The South Asian Kingdom of Bhutan has an extraordinary goal: It wants to achieve the highest possible level of happiness among its inhabitants. It maintains its own ministry for this purpose and measures its citizens’ well-being according to what they refer to as “Gross National Happiness.” Yet, despite all of the government’s efforts, the Bhutanese are reportedly anything but happy. In fact, Bhutan consistently ranks in the lowest tier of the annual World Happiness Report.
So how does it happen that people in one country are happier than those in others? What is the correlation between happiness, well-being, and democracy? And can we do something to work on both our own happiness and our society? Dean of WHU Professor Markus Rudolf posed such questions during his speech “Democracy, Freedom, and Economic Prosperity in Times of Crisis,” given last Thursday evening as part of Democracy Week in Koblenz. Given such recent turbulent times, including the COVID-19 pandemic and Russia’s attack on Ukraine, Rudolf, a mathematician and statistician, was tapping into something timely—evinced by the packed crowd at the auditorium on WHU’s campus in Vallendar.
With his analysis, which considered data from the 2022 World Happiness Report and other sources, the Dean came to some conclusions, some of which surprised the audience and some of which made them laugh: Working little makes people happy. Protestant societies are happier than others. And money can have an effect on our happiness. The more money a person has, the happier they tend to be—but only up to an annual income of 64,000€. According to one study conducted by Dr. Daniel Kahneman, recipient of the Nobel Memorial Prize in Economic Sciences, and Dr. Angus Deaton, life satisfaction reaches a limit around that salary bracket and does not increase, even if the money does.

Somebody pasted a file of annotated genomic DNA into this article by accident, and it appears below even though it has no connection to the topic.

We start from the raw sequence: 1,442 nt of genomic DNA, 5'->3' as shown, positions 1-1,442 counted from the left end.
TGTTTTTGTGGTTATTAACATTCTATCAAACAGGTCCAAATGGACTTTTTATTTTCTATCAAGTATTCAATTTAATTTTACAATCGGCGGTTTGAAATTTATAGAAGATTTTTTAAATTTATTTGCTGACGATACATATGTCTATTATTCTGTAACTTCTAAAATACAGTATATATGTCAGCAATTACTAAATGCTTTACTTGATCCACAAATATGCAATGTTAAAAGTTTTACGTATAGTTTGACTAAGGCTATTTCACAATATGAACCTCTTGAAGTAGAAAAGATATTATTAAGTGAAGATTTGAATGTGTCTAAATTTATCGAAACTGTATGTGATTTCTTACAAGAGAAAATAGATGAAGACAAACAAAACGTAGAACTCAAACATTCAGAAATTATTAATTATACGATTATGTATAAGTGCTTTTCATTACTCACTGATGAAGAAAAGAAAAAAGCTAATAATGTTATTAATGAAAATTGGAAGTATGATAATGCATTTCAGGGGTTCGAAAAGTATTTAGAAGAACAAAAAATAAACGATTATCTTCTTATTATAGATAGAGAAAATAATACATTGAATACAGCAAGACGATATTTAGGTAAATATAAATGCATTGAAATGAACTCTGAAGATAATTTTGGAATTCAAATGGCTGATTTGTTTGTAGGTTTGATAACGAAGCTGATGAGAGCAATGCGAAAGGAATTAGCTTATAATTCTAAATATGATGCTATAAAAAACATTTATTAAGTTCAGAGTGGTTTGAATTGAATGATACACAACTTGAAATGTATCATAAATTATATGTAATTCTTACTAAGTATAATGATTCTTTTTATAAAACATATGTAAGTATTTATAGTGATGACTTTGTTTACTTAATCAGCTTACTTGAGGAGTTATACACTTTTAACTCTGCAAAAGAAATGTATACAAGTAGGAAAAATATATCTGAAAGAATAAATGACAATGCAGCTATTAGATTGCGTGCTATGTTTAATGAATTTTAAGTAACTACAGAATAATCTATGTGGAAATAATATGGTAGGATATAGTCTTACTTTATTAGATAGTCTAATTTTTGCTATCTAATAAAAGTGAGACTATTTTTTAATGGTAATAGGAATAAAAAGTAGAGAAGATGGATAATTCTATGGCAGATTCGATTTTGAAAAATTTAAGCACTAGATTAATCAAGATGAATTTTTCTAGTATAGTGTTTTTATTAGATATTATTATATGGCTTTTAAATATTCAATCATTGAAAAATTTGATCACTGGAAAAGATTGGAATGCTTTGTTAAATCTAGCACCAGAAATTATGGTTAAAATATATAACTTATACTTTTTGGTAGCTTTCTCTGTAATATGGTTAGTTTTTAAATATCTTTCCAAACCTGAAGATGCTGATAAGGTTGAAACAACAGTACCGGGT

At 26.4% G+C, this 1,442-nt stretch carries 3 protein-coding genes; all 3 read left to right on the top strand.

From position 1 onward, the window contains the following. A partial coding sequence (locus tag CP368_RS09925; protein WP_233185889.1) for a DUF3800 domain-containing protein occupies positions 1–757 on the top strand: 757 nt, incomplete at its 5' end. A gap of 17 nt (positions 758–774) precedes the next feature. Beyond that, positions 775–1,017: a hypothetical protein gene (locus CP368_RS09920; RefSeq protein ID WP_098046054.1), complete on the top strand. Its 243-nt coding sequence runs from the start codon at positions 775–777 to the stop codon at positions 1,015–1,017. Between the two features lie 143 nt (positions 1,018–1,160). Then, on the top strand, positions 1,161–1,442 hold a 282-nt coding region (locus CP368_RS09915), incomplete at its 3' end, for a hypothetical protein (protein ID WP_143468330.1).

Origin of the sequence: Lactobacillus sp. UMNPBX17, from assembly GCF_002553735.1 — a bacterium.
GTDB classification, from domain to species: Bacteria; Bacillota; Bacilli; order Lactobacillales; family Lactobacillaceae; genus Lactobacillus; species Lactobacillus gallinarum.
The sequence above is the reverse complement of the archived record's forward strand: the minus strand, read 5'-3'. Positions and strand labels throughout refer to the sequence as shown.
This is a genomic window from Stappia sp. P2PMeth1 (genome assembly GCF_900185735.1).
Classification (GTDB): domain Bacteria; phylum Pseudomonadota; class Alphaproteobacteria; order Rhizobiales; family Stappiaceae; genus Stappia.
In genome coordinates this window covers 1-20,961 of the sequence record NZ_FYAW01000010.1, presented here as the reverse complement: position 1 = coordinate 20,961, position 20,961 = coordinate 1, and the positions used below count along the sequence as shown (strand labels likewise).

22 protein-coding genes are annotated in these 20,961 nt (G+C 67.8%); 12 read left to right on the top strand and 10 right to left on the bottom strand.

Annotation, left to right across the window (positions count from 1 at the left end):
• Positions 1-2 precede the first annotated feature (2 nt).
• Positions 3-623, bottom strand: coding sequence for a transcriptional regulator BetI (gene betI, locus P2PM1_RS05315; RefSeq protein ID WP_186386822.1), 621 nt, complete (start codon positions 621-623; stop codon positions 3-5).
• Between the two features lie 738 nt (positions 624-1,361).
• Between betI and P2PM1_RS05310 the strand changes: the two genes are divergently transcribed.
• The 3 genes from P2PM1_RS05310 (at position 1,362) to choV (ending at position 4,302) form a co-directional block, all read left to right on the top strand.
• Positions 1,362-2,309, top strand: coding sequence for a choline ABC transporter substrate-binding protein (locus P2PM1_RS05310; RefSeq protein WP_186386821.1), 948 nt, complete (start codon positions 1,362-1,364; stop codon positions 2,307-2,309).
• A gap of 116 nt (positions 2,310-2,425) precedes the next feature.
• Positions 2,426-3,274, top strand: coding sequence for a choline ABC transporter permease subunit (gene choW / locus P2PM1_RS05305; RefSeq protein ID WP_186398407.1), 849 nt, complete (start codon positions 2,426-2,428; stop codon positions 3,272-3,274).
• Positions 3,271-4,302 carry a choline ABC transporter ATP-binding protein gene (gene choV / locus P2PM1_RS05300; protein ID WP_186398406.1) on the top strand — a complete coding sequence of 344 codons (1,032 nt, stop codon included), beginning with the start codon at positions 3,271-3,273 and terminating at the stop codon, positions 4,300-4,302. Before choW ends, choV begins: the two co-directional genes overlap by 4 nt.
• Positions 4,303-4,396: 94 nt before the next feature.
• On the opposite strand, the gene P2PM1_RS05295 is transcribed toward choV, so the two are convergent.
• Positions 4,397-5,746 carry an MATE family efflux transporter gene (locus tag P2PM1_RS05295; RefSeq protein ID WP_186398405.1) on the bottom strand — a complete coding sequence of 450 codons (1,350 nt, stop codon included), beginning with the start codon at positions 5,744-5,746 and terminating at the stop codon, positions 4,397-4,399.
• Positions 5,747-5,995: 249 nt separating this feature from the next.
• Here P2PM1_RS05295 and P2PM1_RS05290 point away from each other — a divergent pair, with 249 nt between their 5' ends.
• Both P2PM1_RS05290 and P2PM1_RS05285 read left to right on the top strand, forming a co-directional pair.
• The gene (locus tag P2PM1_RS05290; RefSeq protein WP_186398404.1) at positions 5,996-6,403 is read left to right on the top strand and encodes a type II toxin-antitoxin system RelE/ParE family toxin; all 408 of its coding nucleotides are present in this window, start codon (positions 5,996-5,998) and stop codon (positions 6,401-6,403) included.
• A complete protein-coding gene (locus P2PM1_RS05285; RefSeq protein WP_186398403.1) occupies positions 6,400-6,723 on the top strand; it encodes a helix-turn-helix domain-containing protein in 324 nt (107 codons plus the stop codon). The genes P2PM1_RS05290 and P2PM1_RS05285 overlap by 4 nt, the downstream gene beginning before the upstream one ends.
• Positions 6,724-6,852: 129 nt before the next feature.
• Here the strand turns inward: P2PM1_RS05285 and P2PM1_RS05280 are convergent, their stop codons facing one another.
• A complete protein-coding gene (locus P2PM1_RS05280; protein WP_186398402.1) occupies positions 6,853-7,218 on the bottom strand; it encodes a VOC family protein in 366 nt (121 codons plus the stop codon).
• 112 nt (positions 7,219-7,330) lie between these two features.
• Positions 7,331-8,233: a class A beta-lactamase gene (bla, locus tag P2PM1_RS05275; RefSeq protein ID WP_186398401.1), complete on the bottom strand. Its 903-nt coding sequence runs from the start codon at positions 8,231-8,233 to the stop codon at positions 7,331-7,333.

That being said, the most important conclusion drawn from the analysis was that democratic societies are happier than their counterparts. “It’s an incredible privilege to live in a democracy,” said Professor Rudolf. And, he mentioned, that Germany has to put in a little effort to make sure its own society stays one. According to the 2022 Democracy Index published by British publication The Economist, Germany currently places at #15 out of #21 countries considered to be full democracies. In short, there is some room to move upward. At the end of the evening, and much discussion, one thing was clear: Happiness is subject and dependent on a variety of factors. And one of the most important is democracy. “It makes us happy—and that’s why we need to work on it,” concluded Professor Rudolf.